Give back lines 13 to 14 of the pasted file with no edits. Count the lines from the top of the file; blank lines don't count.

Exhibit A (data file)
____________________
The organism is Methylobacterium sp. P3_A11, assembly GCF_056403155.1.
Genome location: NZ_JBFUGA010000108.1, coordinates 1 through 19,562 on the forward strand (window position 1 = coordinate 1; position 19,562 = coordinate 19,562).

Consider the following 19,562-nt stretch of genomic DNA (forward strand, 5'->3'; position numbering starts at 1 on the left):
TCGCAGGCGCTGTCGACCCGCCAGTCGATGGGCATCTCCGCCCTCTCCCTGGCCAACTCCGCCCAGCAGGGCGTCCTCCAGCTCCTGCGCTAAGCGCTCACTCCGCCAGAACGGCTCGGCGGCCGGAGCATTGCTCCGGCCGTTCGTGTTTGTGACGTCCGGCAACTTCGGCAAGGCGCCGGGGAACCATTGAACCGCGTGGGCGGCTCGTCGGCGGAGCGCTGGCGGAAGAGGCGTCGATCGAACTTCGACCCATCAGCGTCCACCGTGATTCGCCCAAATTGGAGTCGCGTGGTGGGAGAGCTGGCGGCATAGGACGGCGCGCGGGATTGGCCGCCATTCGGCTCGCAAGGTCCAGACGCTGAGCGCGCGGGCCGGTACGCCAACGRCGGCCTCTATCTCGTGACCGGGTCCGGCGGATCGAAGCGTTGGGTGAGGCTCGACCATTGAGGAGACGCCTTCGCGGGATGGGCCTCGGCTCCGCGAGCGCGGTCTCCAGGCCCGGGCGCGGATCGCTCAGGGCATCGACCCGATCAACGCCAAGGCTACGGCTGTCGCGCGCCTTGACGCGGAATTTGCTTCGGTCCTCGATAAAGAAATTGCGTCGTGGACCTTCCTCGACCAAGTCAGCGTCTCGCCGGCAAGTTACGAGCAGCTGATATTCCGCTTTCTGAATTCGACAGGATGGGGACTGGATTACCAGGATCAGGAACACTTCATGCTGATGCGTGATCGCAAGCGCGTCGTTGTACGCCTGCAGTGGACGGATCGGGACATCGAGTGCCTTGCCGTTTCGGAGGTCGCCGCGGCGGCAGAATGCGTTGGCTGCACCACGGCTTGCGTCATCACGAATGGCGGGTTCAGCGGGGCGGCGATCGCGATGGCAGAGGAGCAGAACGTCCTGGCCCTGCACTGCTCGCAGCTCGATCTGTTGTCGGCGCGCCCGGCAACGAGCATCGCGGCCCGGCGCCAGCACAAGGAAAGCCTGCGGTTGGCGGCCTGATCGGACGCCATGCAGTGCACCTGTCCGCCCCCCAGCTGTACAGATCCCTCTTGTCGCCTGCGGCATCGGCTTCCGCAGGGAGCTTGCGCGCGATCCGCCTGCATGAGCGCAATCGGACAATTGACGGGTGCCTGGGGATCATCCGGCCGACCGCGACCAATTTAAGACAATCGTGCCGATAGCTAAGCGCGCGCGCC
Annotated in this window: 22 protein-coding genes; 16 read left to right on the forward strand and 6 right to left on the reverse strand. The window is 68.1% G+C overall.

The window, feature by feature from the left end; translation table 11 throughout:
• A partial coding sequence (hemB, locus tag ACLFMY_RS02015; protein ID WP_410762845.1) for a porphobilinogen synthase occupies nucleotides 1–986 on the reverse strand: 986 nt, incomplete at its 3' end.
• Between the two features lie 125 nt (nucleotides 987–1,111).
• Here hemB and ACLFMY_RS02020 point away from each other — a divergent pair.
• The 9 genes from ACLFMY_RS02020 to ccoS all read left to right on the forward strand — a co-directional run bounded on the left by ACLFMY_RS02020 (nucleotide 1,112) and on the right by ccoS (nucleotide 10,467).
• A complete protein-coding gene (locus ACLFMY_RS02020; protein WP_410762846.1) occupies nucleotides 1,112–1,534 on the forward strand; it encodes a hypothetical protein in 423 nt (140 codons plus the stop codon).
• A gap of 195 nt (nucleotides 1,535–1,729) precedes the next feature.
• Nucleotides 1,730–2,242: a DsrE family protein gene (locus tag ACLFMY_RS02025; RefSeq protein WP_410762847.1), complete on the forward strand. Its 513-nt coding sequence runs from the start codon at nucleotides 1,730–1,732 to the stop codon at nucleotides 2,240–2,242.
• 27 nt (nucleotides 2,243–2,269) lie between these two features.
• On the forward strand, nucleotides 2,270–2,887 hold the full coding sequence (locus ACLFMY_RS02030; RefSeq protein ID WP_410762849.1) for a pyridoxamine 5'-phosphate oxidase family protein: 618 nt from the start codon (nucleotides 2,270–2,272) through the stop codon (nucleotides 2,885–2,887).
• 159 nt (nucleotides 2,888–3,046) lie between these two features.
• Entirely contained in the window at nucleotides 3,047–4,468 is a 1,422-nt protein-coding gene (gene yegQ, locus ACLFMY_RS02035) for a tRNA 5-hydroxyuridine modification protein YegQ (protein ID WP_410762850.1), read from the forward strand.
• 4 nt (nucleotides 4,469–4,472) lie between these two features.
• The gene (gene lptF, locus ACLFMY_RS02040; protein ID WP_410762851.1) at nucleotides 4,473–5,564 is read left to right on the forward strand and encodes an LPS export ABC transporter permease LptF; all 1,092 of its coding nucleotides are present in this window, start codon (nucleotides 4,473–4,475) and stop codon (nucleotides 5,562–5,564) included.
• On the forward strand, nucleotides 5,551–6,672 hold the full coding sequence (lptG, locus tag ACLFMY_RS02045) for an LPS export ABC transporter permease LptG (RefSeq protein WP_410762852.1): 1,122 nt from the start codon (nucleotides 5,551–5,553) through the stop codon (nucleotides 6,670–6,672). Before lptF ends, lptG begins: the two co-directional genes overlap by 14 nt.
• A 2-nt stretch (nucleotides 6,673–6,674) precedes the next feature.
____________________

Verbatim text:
• Nucleotides 1,730–2,242: a DsrE family protein gene (locus tag ACLFMY_RS02025; RefSeq protein WP_410762847.1), complete on the forward strand. Its 513-nt coding sequence runs from the start codon at nucleotides 1,730–1,732 to the stop codon at nucleotides 2,240–2,242.
• 27 nt (nucleotides 2,243–2,269) lie between these two features.